This article aims at addressing some questions regarding the impact of Brexit on recognition and enforcement of judgments in civil and commercial matters with a view to investigating the rules applicable, first, in the case that Brexit occurs without any withdrawal agreement (“hard Brexit”) and, second, regardless of whether such an agreement will be actually entered into, in the context of a future and renewed judicial cooperation relationship between the EU and UK. To this end and in relation to the first part of the analysis, the relevant passages of both the EU Commission’s guidelines and UK statutory instruments dealing with the issue of recognition and enforcement of judgments are taken into exam and compared the ones with the others in order to assess the different extent to which they provide for the continuous post-Brexit application of the existing EU instruments. On the other hand, and in relation to the second part of the article, the options currently available for a future EU-UK cooperation are considered with the purpose of shedding some light on their respective main advantages and disadvantages.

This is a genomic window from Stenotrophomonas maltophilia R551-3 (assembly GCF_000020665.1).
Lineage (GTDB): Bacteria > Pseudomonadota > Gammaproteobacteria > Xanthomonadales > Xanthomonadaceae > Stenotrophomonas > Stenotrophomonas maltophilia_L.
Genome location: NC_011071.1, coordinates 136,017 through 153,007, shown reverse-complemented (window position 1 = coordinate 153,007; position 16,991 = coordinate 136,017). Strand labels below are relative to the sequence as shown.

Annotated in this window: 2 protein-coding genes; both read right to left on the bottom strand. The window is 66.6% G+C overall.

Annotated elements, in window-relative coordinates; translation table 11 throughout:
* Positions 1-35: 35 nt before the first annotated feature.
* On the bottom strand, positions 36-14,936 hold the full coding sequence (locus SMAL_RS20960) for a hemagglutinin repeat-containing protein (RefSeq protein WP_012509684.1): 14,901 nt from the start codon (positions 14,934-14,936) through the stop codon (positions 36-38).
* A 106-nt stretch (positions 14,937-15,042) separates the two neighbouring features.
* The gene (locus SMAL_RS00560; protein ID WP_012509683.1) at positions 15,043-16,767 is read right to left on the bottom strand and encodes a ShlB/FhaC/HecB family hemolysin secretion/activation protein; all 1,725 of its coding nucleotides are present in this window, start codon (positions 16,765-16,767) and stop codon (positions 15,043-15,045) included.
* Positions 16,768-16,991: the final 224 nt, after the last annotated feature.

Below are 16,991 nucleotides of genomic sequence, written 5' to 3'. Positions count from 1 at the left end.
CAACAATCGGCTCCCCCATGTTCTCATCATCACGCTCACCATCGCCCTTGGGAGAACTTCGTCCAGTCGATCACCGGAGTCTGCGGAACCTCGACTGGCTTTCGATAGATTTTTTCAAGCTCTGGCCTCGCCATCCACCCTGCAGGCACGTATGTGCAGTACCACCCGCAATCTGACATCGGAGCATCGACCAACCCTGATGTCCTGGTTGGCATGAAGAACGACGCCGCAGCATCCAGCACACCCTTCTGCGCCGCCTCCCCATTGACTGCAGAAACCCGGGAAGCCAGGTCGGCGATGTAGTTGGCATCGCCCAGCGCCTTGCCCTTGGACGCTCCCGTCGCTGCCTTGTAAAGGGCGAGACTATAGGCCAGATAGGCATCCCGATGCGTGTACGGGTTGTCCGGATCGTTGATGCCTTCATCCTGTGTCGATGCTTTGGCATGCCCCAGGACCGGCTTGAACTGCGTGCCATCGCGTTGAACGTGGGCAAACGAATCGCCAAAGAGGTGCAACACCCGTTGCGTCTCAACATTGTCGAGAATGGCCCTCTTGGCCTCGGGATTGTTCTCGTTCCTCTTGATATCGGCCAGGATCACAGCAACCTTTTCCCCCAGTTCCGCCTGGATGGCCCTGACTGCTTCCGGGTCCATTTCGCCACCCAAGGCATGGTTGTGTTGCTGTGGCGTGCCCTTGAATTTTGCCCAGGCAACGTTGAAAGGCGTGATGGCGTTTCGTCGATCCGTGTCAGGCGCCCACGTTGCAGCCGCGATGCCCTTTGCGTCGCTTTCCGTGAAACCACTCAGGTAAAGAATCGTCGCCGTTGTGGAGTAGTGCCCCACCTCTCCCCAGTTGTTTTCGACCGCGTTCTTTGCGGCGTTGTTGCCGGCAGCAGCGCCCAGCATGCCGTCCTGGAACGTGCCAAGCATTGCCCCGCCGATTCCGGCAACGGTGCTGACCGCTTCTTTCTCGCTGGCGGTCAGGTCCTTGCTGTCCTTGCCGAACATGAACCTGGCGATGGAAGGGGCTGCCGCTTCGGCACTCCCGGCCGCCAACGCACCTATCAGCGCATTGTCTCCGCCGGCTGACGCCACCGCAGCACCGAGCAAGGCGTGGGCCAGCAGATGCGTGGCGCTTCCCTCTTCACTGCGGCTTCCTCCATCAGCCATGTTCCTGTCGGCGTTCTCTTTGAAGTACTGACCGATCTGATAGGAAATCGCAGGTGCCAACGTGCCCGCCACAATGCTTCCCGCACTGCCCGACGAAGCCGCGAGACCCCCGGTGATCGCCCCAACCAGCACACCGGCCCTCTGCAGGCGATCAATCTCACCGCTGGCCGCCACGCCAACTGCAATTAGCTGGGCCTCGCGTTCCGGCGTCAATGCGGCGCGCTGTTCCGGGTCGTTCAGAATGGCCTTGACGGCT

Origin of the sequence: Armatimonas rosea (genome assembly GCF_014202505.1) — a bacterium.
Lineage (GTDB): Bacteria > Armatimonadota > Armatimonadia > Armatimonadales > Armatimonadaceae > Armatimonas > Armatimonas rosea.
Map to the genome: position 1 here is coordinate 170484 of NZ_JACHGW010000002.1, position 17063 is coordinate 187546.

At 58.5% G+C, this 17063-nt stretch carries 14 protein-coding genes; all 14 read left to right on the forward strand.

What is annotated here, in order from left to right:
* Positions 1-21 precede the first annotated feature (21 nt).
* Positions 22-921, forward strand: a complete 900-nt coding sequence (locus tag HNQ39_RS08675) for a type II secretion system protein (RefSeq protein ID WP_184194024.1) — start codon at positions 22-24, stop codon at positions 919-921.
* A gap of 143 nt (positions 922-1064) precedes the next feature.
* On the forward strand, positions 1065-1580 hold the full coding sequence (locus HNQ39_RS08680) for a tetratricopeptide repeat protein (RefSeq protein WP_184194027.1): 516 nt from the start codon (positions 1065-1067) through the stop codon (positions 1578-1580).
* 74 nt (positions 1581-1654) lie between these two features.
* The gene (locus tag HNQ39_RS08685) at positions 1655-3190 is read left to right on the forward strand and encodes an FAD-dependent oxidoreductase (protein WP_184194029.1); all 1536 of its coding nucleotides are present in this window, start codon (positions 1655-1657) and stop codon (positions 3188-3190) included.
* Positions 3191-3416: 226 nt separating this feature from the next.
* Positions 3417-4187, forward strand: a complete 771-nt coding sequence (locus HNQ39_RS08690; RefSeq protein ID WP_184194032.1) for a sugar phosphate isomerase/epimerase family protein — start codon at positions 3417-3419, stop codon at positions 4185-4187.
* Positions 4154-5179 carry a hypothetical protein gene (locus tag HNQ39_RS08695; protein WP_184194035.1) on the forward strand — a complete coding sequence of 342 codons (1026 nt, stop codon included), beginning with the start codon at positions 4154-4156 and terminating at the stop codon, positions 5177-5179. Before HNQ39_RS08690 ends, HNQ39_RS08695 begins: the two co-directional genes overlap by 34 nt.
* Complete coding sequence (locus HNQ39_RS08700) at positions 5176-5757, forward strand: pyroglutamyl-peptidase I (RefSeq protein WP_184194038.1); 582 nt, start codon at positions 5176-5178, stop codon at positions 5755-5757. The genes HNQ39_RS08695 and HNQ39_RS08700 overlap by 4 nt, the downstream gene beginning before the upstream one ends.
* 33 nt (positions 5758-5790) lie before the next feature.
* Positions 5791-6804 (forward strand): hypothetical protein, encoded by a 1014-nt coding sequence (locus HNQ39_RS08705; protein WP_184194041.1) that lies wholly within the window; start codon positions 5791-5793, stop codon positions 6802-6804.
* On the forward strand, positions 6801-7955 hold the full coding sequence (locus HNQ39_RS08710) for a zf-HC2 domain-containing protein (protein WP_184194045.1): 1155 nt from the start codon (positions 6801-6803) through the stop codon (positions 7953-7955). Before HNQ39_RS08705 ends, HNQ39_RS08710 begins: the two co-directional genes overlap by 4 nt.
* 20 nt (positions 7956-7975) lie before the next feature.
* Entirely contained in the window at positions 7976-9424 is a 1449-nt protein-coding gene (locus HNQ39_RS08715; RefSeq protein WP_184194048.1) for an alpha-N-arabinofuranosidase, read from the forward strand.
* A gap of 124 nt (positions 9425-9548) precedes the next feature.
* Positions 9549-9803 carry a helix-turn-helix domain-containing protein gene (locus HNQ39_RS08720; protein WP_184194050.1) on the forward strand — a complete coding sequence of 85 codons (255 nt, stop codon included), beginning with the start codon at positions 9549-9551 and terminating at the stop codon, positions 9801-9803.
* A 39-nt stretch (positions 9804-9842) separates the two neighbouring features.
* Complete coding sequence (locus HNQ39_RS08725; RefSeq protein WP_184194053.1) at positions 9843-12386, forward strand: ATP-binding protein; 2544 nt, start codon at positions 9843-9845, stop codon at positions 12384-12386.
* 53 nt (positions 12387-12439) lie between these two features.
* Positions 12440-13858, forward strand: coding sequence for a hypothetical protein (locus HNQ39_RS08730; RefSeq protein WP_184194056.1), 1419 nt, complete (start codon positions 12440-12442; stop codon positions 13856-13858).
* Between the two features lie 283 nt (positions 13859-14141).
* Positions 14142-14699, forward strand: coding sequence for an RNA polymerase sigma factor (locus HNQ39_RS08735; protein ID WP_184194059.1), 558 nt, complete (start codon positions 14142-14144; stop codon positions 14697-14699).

In addition to the foregoing, the following comments are featured:
Cinzia Peraro, Post-Doctoral Fellow at the University of Verona, L’istituto della kafala quale presupposto per il ricongiungimento familiar con il cittadino europeo: la sentenza della Corte di giustizia nel caso S.M. c. Entry Clearance Officer (Kafala as a Prerequisite for Family Reunification with a European Citizen: The Judgment of the Court of Justice in S.M. v. Entry Clearance Officer; in Italian)